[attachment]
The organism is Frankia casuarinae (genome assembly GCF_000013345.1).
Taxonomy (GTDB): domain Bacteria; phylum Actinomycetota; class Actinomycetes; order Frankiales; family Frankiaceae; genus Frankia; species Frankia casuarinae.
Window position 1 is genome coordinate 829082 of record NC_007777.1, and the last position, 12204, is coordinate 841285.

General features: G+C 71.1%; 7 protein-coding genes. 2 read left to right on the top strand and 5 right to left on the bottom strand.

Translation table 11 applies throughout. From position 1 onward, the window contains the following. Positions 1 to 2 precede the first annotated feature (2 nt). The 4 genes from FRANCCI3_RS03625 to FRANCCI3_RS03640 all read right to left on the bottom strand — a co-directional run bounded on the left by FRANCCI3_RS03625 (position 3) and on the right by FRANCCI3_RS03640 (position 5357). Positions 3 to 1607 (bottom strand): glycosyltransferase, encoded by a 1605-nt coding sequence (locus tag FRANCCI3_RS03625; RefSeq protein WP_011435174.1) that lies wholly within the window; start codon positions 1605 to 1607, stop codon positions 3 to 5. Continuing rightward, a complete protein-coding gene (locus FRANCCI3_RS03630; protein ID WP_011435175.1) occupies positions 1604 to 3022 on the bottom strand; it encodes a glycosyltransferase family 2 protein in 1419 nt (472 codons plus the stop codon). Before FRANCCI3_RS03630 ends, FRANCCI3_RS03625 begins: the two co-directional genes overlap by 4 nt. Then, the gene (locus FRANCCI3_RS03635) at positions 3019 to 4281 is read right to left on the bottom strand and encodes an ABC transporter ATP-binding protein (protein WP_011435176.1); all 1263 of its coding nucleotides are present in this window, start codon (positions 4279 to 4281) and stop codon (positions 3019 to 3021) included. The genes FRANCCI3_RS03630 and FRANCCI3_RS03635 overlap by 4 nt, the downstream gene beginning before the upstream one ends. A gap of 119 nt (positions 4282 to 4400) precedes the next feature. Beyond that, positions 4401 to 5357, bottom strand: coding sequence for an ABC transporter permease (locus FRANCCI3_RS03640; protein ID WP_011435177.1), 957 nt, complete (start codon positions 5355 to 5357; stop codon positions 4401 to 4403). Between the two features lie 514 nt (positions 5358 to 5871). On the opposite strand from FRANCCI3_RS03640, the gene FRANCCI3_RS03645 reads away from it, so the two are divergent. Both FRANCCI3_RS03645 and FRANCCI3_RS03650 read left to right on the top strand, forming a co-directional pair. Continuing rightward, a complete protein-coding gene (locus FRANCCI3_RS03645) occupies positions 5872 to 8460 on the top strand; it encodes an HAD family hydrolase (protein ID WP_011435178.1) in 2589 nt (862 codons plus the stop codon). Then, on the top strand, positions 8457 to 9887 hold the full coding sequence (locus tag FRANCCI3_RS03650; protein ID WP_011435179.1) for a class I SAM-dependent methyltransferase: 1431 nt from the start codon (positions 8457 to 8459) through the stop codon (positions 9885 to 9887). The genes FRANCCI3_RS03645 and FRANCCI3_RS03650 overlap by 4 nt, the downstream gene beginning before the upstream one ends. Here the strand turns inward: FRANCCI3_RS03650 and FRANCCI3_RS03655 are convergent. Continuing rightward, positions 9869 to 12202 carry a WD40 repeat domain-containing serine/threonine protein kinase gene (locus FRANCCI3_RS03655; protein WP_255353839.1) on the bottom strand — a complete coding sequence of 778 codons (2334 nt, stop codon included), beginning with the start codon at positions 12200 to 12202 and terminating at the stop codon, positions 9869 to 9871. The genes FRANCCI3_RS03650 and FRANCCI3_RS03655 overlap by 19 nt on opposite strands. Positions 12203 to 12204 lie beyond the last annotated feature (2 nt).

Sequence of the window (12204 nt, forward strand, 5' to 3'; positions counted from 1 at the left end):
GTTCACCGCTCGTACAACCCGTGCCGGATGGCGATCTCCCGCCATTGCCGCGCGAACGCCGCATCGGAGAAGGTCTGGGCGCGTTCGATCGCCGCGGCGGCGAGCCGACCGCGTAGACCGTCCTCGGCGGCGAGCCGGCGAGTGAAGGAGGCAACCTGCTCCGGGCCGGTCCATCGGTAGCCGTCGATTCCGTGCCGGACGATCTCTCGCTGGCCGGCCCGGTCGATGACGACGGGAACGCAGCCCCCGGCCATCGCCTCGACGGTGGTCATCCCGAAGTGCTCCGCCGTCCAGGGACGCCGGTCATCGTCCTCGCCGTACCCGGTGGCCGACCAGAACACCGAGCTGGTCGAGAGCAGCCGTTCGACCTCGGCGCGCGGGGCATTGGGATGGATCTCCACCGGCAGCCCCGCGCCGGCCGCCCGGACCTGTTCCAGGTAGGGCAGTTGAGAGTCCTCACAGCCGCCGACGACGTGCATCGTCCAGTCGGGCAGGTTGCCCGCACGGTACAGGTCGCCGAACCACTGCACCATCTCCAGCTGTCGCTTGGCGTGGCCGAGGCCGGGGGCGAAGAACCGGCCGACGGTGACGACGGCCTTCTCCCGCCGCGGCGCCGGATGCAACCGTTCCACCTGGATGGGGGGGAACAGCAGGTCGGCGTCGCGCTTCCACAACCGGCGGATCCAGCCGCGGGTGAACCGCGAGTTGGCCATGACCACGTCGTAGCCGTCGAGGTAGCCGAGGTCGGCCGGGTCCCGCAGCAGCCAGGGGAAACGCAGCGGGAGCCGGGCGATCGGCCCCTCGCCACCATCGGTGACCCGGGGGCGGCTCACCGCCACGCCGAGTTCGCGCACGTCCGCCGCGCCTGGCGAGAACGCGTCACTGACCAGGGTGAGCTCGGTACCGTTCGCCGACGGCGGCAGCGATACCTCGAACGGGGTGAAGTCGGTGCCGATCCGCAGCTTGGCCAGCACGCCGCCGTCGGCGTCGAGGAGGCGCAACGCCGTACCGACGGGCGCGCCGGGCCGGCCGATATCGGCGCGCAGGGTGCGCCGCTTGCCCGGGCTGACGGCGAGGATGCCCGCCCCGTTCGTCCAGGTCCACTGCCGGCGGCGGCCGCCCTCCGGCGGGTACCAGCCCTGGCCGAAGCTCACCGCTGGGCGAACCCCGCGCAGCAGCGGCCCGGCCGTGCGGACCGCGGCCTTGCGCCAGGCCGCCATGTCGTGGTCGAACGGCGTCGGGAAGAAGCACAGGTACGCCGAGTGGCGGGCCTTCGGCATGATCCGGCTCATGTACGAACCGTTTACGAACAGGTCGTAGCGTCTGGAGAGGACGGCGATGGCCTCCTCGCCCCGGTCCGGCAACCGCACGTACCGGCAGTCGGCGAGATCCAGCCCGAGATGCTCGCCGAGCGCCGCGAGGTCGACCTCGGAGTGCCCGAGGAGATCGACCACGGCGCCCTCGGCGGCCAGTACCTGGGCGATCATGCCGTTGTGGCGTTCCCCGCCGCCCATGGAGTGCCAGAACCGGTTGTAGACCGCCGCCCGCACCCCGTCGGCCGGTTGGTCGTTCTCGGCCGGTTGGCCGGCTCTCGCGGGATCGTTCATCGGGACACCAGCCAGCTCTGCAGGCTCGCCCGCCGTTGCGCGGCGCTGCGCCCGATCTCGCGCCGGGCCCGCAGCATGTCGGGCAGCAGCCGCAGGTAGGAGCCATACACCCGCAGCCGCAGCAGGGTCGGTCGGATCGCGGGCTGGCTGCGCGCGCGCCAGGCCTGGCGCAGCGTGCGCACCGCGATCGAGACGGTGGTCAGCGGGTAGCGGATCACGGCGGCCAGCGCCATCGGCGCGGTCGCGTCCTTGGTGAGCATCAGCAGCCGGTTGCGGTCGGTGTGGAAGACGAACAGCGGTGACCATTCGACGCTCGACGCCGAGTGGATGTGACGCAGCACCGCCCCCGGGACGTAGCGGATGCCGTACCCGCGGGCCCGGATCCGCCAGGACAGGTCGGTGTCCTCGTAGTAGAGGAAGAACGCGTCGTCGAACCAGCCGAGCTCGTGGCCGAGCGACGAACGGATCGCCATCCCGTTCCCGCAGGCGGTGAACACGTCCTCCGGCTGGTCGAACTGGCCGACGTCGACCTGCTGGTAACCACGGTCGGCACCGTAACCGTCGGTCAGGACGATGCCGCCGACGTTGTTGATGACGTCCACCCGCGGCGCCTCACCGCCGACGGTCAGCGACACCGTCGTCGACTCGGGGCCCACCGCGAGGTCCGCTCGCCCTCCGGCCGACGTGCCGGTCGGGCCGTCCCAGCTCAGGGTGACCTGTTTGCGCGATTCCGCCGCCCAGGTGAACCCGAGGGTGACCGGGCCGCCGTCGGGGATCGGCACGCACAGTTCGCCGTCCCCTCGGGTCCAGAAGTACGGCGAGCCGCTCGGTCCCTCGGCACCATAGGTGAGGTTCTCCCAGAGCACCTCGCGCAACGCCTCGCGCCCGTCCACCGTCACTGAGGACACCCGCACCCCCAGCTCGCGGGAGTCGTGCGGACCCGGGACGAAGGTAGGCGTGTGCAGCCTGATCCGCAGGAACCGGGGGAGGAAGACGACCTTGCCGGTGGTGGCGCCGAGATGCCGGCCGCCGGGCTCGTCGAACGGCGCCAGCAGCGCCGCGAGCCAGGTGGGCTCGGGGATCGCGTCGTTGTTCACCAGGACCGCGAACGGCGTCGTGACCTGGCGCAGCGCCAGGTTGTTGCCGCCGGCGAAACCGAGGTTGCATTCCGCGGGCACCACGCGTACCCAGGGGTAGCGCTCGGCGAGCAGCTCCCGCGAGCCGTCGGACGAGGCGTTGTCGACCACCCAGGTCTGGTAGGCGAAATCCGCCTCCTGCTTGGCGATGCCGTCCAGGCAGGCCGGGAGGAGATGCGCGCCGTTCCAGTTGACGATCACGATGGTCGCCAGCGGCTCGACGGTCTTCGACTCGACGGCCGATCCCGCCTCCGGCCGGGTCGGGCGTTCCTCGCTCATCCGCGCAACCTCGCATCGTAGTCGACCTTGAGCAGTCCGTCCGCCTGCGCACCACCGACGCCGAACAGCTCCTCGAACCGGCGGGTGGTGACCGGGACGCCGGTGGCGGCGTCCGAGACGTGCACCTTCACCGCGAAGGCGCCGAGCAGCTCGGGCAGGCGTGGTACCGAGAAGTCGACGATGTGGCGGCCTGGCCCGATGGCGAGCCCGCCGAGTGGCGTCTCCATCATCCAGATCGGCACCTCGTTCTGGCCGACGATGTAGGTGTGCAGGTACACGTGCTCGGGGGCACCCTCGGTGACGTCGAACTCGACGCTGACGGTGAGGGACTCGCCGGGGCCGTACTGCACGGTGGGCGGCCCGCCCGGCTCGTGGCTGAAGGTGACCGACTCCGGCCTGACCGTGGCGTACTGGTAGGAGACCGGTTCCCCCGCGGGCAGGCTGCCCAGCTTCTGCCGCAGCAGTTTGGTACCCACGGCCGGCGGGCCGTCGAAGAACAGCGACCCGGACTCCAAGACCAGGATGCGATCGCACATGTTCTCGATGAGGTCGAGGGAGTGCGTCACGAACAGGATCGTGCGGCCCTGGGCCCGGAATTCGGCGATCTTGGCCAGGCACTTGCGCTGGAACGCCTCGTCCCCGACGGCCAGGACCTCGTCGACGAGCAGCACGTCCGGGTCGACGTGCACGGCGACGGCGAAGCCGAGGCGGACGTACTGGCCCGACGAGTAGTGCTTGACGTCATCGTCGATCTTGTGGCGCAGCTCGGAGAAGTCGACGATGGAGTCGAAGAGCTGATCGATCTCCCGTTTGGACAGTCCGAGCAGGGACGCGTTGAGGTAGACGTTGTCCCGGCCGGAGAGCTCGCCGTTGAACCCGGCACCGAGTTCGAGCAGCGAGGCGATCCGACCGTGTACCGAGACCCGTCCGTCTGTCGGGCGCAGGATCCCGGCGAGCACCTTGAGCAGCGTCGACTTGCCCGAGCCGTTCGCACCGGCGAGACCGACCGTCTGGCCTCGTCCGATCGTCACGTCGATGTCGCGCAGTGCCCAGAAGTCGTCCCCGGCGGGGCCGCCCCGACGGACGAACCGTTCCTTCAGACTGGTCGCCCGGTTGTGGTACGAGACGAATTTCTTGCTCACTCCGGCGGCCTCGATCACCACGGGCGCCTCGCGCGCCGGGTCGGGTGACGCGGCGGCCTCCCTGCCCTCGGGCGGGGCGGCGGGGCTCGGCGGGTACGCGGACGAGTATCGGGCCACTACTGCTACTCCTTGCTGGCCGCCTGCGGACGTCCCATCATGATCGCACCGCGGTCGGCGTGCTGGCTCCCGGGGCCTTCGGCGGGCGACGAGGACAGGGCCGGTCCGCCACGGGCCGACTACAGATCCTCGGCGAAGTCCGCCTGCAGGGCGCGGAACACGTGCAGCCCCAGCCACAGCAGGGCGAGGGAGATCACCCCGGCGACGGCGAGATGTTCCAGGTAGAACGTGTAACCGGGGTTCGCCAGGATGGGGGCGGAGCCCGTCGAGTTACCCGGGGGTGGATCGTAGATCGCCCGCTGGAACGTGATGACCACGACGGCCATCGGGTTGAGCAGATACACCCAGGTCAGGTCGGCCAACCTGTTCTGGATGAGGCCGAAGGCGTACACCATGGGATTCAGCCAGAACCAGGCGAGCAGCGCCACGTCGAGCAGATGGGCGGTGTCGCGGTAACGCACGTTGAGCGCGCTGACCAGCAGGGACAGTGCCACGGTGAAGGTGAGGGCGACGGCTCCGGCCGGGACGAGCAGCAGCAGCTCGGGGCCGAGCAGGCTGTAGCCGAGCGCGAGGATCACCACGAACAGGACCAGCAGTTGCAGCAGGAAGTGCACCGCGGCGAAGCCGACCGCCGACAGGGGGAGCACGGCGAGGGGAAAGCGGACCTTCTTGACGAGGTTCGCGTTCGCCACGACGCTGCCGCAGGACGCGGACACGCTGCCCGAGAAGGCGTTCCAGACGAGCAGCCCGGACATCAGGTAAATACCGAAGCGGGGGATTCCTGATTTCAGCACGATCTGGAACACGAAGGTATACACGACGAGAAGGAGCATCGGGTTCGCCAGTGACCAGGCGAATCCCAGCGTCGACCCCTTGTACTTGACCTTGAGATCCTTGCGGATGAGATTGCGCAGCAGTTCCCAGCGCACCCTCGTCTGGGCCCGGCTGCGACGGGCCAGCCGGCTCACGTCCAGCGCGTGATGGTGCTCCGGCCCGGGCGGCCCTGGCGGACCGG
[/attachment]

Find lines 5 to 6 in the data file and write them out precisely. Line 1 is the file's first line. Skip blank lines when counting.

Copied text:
Translation table 11 applies throughout. From position 1 onward, the window contains the following. Positions 1 to 2 precede the first annotated feature (2 nt). The 4 genes from FRANCCI3_RS03625 to FRANCCI3_RS03640 all read right to left on the bottom strand — a co-directional run bounded on the left by FRANCCI3_RS03625 (position 3) and on the right by FRANCCI3_RS03640 (position 5357). Positions 3 to 1607 (bottom strand): glycosyltransferase, encoded by a 1605-nt coding sequence (locus tag FRANCCI3_RS03625; RefSeq protein WP_011435174.1) that lies wholly within the window; start codon positions 1605 to 1607, stop codon positions 3 to 5. Continuing rightward, a complete protein-coding gene (locus FRANCCI3_RS03630; protein ID WP_011435175.1) occupies positions 1604 to 3022 on the bottom strand; it encodes a glycosyltransferase family 2 protein in 1419 nt (472 codons plus the stop codon). Before FRANCCI3_RS03630 ends, FRANCCI3_RS03625 begins: the two co-directional genes overlap by 4 nt. Then, the gene (locus FRANCCI3_RS03635) at positions 3019 to 4281 is read right to left on the bottom strand and encodes an ABC transporter ATP-binding protein (protein WP_011435176.1); all 1263 of its coding nucleotides are present in this window, start codon (positions 4279 to 4281) and stop codon (positions 3019 to 3021) included. The genes FRANCCI3_RS03630 and FRANCCI3_RS03635 overlap by 4 nt, the downstream gene beginning before the upstream one ends. A gap of 119 nt (positions 4282 to 4400) precedes the next feature. Beyond that, positions 4401 to 5357, bottom strand: coding sequence for an ABC transporter permease (locus FRANCCI3_RS03640; protein ID WP_011435177.1), 957 nt, complete (start codon positions 5355 to 5357; stop codon positions 4401 to 4403). Between the two features lie 514 nt (positions 5358 to 5871). On the opposite strand from FRANCCI3_RS03640, the gene FRANCCI3_RS03645 reads away from it, so the two are divergent. Both FRANCCI3_RS03645 and FRANCCI3_RS03650 read left to right on the top strand, forming a co-directional pair. Continuing rightward, a complete protein-coding gene (locus FRANCCI3_RS03645) occupies positions 5872 to 8460 on the top strand; it encodes an HAD family hydrolase (protein ID WP_011435178.1) in 2589 nt (862 codons plus the stop codon). Then, on the top strand, positions 8457 to 9887 hold the full coding sequence (locus tag FRANCCI3_RS03650; protein ID WP_011435179.1) for a class I SAM-dependent methyltransferase: 1431 nt from the start codon (positions 8457 to 8459) through the stop codon (positions 9885 to 9887). The genes FRANCCI3_RS03645 and FRANCCI3_RS03650 overlap by 4 nt, the downstream gene beginning before the upstream one ends. Here the strand turns inward: FRANCCI3_RS03650 and FRANCCI3_RS03655 are convergent. Continuing rightward, positions 9869 to 12202 carry a WD40 repeat domain-containing serine/threonine protein kinase gene (locus FRANCCI3_RS03655; protein WP_255353839.1) on the bottom strand — a complete coding sequence of 778 codons (2334 nt, stop codon included), beginning with the start codon at positions 12200 to 12202 and terminating at the stop codon, positions 9869 to 9871. The genes FRANCCI3_RS03650 and FRANCCI3_RS03655 overlap by 19 nt on opposite strands. Positions 12203 to 12204 lie beyond the last annotated feature (2 nt).

Sequence of the window (12204 nt, forward strand, 5' to 3'; positions counted from 1 at the left end):